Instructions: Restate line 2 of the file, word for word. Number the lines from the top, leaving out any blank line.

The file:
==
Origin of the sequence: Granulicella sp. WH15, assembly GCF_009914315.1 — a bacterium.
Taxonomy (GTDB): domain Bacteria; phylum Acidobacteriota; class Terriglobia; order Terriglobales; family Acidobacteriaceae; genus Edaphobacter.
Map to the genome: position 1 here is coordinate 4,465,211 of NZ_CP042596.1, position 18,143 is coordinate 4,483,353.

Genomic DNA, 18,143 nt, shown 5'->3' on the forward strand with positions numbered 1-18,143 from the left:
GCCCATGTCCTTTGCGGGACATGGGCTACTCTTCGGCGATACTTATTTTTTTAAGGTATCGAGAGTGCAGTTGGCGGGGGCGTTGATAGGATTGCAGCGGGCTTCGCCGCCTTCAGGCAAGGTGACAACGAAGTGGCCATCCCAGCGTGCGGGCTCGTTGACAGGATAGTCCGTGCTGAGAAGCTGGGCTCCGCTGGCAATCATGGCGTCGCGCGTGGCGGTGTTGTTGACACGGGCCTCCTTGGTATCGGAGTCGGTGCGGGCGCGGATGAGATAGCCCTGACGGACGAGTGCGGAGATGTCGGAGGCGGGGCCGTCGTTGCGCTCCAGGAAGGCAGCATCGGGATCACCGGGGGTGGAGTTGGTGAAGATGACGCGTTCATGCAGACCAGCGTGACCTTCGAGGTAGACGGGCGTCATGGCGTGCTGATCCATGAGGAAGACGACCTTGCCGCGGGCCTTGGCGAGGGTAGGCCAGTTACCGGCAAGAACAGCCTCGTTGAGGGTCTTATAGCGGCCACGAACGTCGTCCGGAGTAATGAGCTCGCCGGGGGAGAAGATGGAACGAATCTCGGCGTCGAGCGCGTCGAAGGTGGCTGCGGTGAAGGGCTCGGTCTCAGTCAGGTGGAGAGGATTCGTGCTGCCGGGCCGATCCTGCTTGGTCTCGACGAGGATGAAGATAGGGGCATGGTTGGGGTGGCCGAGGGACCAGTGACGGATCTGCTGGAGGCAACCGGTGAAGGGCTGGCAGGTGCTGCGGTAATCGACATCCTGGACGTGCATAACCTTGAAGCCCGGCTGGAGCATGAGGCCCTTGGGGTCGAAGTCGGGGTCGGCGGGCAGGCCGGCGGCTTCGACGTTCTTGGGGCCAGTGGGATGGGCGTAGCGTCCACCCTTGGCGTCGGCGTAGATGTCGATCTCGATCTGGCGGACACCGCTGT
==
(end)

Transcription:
Taxonomy (GTDB): domain Bacteria; phylum Acidobacteriota; class Terriglobia; order Terriglobales; family Acidobacteriaceae; genus Edaphobacter.